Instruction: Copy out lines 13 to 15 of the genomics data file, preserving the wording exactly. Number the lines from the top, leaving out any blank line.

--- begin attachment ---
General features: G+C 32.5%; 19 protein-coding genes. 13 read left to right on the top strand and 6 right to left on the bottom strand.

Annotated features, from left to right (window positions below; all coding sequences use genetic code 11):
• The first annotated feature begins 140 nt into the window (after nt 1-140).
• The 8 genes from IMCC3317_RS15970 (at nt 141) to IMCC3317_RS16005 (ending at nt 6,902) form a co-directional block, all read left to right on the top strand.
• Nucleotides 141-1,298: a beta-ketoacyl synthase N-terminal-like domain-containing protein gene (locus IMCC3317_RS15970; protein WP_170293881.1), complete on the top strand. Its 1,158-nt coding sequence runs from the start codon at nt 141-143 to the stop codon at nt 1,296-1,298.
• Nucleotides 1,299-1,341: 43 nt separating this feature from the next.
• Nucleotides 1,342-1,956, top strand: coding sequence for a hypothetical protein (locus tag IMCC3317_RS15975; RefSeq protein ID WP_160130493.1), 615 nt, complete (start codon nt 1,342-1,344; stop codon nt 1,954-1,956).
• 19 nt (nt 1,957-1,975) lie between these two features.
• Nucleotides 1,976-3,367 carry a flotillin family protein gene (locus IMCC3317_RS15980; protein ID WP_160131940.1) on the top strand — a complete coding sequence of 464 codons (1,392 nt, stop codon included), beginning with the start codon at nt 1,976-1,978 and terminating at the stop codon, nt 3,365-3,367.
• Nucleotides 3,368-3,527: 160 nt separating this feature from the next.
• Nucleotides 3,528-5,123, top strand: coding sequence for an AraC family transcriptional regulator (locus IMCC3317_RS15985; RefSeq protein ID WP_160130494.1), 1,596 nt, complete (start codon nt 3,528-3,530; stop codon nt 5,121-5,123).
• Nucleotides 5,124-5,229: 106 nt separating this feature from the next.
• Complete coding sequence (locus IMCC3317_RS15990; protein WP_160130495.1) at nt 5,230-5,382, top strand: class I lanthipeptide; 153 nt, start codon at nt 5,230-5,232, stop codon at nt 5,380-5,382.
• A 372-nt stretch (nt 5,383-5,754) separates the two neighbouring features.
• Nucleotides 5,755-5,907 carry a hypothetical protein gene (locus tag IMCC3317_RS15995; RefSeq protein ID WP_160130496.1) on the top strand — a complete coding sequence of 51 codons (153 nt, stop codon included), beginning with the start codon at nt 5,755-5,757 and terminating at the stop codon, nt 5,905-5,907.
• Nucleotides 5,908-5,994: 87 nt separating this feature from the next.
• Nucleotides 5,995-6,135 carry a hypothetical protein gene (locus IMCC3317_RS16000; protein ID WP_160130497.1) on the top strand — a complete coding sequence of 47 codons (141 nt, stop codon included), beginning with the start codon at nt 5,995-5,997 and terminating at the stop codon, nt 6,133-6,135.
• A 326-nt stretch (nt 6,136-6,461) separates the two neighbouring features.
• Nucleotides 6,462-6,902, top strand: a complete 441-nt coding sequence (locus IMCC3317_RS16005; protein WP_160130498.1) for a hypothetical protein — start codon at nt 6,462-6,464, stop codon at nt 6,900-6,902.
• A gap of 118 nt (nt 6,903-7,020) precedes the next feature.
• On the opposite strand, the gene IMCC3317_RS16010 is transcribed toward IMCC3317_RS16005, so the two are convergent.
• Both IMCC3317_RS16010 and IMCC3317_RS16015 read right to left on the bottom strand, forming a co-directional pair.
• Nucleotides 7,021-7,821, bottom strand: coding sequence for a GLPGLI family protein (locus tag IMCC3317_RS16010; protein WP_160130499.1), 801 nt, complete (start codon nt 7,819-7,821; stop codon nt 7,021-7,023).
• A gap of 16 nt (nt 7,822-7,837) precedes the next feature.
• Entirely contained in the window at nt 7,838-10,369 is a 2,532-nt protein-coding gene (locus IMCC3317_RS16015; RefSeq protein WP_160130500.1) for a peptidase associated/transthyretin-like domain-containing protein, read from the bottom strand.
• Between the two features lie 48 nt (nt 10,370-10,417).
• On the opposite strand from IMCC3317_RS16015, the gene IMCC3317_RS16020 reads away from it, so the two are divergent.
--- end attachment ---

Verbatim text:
• Complete coding sequence (locus IMCC3317_RS15990; protein WP_160130495.1) at nt 5,230-5,382, top strand: class I lanthipeptide; 153 nt, start codon at nt 5,230-5,232, stop codon at nt 5,380-5,382.
• A 372-nt stretch (nt 5,383-5,754) separates the two neighbouring features.
• Nucleotides 5,755-5,907 carry a hypothetical protein gene (locus tag IMCC3317_RS15995; RefSeq protein ID WP_160130496.1) on the top strand — a complete coding sequence of 51 codons (153 nt, stop codon included), beginning with the start codon at nt 5,755-5,757 and terminating at the stop codon, nt 5,905-5,907.